Friday, April 10, 2020

The Radical Humanity of "Jesus Christ Superstar"

For years, Jesus Christ Superstar was a Holy Thursday tradition for my family growing up. It's been a few years since I've been able to continue that tradition, but this week I decided to resurrect the tradition and revisit the film. It has always been my favorite screen adaptation of the story of Jesus, but this time it struck me differently than it ever had before; it felt somehow more radical, more subversive, and ultimately more hopeful. 

The story of Jesus has often been plagued by a strenuous sense of reverence in the Biblical epics of old, the notable exceptions being Scorsese's controversial The Last Temptation of Christ (1988) and Nicholas Ray's more politically minded King of Kings (1961). But Jesus Christ Superstar is a different animal altogether, a metatextual meditation on Jesus' humanity as told by a group of hippies putting on a play in the Israeli desert.  Like Last TemptationJesus Christ Superstar explores the inherent conflict between Jesus' divinity and his humanity, with Jesus' signature number "Gethsemane/I Only Want to Say" becoming an impassioned argument between Christ and his Heavenly Father about the necessity of his sacrifice. The juxtaposition of Jesus as both divine savior and simple man from Galilee struggling with his own human frailty and the burden of such a massive responsibility thrust upon him. Here, he questions if he even wants to be the savior of humanity, because the humanity on display almost seems beyond all hope.

And that's what really sets Jesus Christ Superstar apart. The thing that struck me the most watching the film this time was the way it illustrates the inherent selfishness of the movement that sprung up around him. Even amongst his disciples, the constant refrain is “what can you do for me Jesus?” - almost as if they had missed the point of his message entirely. Nearly every number has Jesus preaching a message that his followers immediately spin into “won’t you do THIS for ME Jesus?” The radical service, the message of the the triumph of the meek and marginalized against the authorities and the elites, ultimately becomes much smaller and insular in the hands of flawed humans - the potential for massive change centered around the least of these becomes a message simply of personal salvation without looking beyond what it can do for them.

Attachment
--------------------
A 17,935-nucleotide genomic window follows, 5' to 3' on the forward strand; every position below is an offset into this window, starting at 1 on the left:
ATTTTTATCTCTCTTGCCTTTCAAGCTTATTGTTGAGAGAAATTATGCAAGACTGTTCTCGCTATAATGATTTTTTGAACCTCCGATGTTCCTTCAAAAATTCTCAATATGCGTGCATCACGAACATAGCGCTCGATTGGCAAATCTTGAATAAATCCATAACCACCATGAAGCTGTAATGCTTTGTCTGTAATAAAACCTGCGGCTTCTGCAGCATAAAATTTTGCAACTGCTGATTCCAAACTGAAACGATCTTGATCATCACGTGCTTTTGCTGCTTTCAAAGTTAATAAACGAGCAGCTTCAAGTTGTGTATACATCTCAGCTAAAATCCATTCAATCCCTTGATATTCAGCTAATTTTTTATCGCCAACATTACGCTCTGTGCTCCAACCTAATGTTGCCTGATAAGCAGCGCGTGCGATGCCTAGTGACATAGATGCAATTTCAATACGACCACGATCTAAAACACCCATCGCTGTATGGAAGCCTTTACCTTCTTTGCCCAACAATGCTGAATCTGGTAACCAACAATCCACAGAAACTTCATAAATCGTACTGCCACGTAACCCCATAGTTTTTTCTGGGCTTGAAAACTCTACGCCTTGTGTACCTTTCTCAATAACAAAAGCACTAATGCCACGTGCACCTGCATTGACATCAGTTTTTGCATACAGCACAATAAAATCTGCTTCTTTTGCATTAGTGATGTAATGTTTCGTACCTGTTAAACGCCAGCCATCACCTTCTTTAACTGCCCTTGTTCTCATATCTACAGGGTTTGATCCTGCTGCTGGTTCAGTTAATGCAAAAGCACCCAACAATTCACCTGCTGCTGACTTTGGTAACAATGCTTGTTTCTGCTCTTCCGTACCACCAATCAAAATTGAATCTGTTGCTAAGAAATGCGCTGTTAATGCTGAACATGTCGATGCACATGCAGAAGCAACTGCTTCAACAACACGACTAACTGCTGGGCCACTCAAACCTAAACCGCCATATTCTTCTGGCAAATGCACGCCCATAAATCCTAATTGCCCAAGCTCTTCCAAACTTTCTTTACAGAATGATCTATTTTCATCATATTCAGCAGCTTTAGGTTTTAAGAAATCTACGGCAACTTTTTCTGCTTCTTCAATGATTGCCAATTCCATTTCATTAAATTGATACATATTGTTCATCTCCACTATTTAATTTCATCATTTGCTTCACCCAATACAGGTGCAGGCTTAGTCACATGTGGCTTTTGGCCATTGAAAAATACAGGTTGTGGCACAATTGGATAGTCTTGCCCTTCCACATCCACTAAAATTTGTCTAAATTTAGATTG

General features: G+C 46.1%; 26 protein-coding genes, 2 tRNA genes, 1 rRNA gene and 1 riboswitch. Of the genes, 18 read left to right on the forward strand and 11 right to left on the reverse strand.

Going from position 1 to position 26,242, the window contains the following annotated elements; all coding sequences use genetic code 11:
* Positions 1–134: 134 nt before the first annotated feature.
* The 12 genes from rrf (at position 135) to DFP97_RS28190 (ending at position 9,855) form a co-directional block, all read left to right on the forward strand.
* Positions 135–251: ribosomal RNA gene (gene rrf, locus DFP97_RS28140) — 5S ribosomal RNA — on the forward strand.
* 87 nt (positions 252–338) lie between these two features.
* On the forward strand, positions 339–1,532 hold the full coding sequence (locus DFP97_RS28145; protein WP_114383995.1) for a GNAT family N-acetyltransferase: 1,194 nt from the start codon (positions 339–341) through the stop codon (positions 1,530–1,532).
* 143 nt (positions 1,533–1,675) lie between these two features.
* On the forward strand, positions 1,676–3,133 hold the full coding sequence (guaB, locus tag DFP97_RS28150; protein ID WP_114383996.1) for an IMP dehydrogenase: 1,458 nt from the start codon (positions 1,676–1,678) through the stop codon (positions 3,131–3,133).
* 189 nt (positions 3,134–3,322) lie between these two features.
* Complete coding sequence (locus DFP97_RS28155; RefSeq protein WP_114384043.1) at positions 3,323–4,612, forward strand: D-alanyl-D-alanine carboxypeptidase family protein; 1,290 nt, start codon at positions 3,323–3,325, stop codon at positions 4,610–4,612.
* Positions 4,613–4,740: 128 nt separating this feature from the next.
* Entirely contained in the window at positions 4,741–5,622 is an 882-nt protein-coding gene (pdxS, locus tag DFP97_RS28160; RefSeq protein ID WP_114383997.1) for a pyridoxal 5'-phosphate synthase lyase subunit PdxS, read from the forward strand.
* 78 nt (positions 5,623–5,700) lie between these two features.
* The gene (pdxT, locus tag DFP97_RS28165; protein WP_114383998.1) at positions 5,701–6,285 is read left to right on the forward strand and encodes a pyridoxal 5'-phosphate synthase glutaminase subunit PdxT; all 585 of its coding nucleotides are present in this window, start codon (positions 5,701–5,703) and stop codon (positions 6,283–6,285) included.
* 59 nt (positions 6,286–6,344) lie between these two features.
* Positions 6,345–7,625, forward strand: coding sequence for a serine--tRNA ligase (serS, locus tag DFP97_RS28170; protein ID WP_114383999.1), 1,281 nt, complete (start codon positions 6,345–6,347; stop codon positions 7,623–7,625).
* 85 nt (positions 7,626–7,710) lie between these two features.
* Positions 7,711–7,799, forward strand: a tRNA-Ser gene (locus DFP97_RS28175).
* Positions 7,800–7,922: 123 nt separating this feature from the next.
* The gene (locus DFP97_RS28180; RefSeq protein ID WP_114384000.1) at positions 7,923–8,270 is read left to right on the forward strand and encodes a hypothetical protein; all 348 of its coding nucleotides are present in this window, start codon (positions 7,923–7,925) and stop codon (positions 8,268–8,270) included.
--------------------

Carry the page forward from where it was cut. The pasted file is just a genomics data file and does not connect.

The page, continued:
With so much of modern Christianity centered around the idea of simply believing in Jesus above all else, I found this particularly haunting. "I believe in you and God so tell me that I'm saved" Simon pleads in "Simon Zealotes," as if his whole reason for being there is to save his own skin. Evangelists often ask "do you have a personal relationship with Jesus Christ?" But what that really means often gets lost in the quest to win converts rather than actually spreading Jesus' radical, anti-establishment message, one that constantly advocates for "the least of these" and stood against powerful elites who used faith to make money off the backs of the poor and marginalized. This Jesus feels tired, weary from not only the expectations placed upon him by his followers, but from having to explain himself over and over again on seemingly deaf ears. While his disciples vie to be the most loyal and the most believing, Jesus is laying out a roadmap for a better world, and the reaction seems to consistently be "yeah but what can you do for me?"

I think somewhere among the desert ruins, sparse sets, and anachronistic costumes, director Norman Jewison and the songwriting team of Andrew Lloyd Webber and Tim Rice arrived at a profound truth about Christianity. It may not be a "Christian" film in that it adheres strictly to religious doctrine, or seeks to convert its audience, but hidden amongst the catchy tunes is something at once painful and deeply moving, a portrait of a broken humanity, selfish and self-aggrandizing, interested only in how the savior can save them. And he makes the choice to die for us anyway. Therein lies the heart of Jesus Christ Superstar, a rock opera with a distinctly 70s aesthetic that nevertheless has more to say about the nature of Jesus than any number of ponderous Biblical epics or sanctimonious faith-based films that are so prevalent today. It holds a mirror up to the audience - and for those of us who are Christian dares to ask us why? Do we believe out of fear for what we are told could happen if we don't? Are we asking what Jesus can do for us? Or what we can do for Jesus? Are our prayers selfish or selfless? In the film it is only Mary Magdalene, here portrayed as a prostitute, an outcast, looked down upon even by the disciples, who gives Jesus what he needs here and now - washing his feet while his followers preen and posture about what battle to fight next, completely unable to see the savior's message of simple service and humanity. They don't seem to understand that Jesus has already won the war, and given them a blueprint for a more hopeful future - "Sing me your songs, but not for me alone. Sing out for yourselves, for you are blessed." And yet rather than get to work building it themselves they wait for him to do it for them.

"I believe in you and God so tell me that I'm saved!" They exclaim. It doesn't register that they already are. What the Jesus of Jesus Christ Superstar asks is "what next?"

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